Nearly all of the top executives of Wichita's aircraft manufacturers said they think employment at their companies will stabilize in 2010, but they don't foresee any growth in their business next year.
They discussed their expectations for the coming year and other issues facing the general, commercial and military aviation markets at a CEO roundtable at the Wichita Aero Club's monthly meeting on Tuesday at the Wichita Airport Hilton.
Included in the roundtable were Jack Pelton, CEO of Cessna Aircraft; Bill Boisture, CEO of Hawker Beechcraft; David Coleal, vice president and general manager of Bombardier Learjet; Jeff Turner, CEO of Spirit AeroSystems; Scot Oathout, director of B-52 and refueling systems for Boeing Wichita; and Mac McClellan of Flying magazine.
"It's starting to feel like it's stabilizing," Pelton said of the business jet market.
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But Pelton said production rates next year will be "significantly low," as will airplane orders "for some period of time."
Bombardier's Coleal echoed Pelton's observation.
"If you look at some of the indicators... there is stability," Coleal said. "But we're not seeing the kind of pick-up we'd like to."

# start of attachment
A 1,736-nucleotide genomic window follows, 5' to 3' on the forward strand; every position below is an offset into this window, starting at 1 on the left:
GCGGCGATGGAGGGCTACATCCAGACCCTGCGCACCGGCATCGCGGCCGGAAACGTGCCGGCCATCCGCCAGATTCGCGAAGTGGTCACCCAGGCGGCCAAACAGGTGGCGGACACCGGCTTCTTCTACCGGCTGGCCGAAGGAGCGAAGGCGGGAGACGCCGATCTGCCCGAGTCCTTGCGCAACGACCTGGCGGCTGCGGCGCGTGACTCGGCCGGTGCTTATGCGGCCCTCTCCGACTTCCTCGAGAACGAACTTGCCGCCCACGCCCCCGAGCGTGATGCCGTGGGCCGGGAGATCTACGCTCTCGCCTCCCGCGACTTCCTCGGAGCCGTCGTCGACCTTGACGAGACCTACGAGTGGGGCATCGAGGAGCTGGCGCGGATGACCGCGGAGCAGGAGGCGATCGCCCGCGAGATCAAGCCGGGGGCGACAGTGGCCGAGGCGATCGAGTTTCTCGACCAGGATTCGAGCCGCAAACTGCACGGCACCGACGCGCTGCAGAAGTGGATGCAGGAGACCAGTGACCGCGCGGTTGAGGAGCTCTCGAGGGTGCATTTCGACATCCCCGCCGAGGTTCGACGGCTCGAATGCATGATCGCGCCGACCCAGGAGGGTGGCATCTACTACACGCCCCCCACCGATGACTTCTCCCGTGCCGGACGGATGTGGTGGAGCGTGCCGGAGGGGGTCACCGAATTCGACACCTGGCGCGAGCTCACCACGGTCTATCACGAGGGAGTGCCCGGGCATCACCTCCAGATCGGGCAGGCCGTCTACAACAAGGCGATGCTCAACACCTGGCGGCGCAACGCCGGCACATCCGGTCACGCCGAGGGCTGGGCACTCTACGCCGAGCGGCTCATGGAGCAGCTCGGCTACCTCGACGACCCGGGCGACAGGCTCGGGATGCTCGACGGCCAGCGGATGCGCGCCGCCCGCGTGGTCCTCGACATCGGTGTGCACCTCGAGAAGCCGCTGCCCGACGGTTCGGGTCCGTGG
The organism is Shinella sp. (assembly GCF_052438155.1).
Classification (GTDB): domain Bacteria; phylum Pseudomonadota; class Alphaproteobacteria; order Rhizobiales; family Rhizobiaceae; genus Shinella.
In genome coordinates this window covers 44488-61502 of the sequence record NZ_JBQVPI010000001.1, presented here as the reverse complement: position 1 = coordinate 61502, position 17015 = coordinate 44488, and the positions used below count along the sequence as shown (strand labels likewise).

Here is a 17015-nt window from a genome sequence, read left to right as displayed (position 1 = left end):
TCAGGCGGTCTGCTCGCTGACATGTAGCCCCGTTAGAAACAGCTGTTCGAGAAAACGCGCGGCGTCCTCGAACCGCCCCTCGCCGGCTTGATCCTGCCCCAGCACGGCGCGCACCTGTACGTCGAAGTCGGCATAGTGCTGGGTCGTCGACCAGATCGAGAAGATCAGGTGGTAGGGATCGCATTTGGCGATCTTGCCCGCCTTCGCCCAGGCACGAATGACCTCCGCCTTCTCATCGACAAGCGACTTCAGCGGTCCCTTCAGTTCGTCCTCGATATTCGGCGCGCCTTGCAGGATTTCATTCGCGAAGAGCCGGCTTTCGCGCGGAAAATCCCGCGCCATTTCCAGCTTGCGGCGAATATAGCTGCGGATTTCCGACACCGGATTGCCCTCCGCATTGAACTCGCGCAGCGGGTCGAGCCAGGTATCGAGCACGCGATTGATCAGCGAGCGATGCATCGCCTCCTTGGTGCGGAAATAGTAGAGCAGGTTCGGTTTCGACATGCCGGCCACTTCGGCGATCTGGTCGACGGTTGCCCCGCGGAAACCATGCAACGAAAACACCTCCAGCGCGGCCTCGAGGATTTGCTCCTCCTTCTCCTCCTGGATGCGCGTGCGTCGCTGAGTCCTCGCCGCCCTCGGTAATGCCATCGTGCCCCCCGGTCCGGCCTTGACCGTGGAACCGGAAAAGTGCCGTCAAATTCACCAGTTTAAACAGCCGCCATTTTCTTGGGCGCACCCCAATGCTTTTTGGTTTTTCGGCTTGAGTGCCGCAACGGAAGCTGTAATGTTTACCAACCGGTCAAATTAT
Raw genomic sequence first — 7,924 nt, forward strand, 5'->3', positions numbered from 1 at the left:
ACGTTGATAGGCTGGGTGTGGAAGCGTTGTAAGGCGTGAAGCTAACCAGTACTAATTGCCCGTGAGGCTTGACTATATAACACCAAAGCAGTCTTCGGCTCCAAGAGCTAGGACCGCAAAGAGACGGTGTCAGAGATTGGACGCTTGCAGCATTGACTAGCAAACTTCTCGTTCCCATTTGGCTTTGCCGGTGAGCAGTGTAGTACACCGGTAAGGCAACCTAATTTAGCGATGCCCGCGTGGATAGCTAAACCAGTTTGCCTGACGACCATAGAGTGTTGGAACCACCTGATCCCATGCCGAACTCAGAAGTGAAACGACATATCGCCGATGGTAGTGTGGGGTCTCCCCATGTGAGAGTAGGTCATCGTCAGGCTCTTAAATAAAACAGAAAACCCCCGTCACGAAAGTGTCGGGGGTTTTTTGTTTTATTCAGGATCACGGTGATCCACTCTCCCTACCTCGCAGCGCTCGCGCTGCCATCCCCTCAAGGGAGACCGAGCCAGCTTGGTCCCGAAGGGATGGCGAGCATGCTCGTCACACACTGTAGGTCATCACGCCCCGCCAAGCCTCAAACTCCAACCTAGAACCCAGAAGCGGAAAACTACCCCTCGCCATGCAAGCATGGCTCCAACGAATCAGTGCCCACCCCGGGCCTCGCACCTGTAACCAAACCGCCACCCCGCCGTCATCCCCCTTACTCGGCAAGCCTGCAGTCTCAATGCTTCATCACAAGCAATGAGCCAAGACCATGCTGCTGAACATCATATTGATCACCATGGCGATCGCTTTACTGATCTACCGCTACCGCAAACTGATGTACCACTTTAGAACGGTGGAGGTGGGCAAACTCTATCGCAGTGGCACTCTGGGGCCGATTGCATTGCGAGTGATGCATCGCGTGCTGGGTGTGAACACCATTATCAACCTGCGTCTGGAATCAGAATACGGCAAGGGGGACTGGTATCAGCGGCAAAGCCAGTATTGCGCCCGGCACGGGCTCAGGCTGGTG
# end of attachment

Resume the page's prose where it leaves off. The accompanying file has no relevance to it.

Hawker's Boisture said his company is also expecting lower production rates and fewer orders.
"We've taken this opportunity to get our production capacity in balance with the market," Boisture said. "We hope we have our employee base stabilized."
Spirit's Turner said his business "has been particularly strong" in the down cycle.
"Clearly the jet transport market... has not been hit to the extent (of the general aviation and business jet markets)," Turner said.
But Turner said that 100 percent of the analysts who follow sales of airliners are predicting a slowdown.
Oathout said he expects demand for military aircraft to slow as a result of "flat to somewhat declining" budgets for the Air Force and Navy.
He said the company is in the process of completing previously announced layoffs of 800 workers and that he expects production declines to begin in mid-2010.
The executives do expect the industry to recover, but it may be 18 months before they have a better idea of what that recovery will look like, they said.
They also discussed outsourcing. They said the term shouldn't have a negative connotation.
Turner noted that Spirit benefits from outsourcing because its primary function is to build parts for airplane manufacturers including Boeing, Airbus and Cessna.
Boisture said that as his company sells more aircraft internationally, buyers want more than just the airplanes.
Their answer, he said is "Yes we want them, but we also want to build part of them," Boisture said. "I believe we're going to drive that conversation more and more, and I think we're going to have to be imaginative about what we share."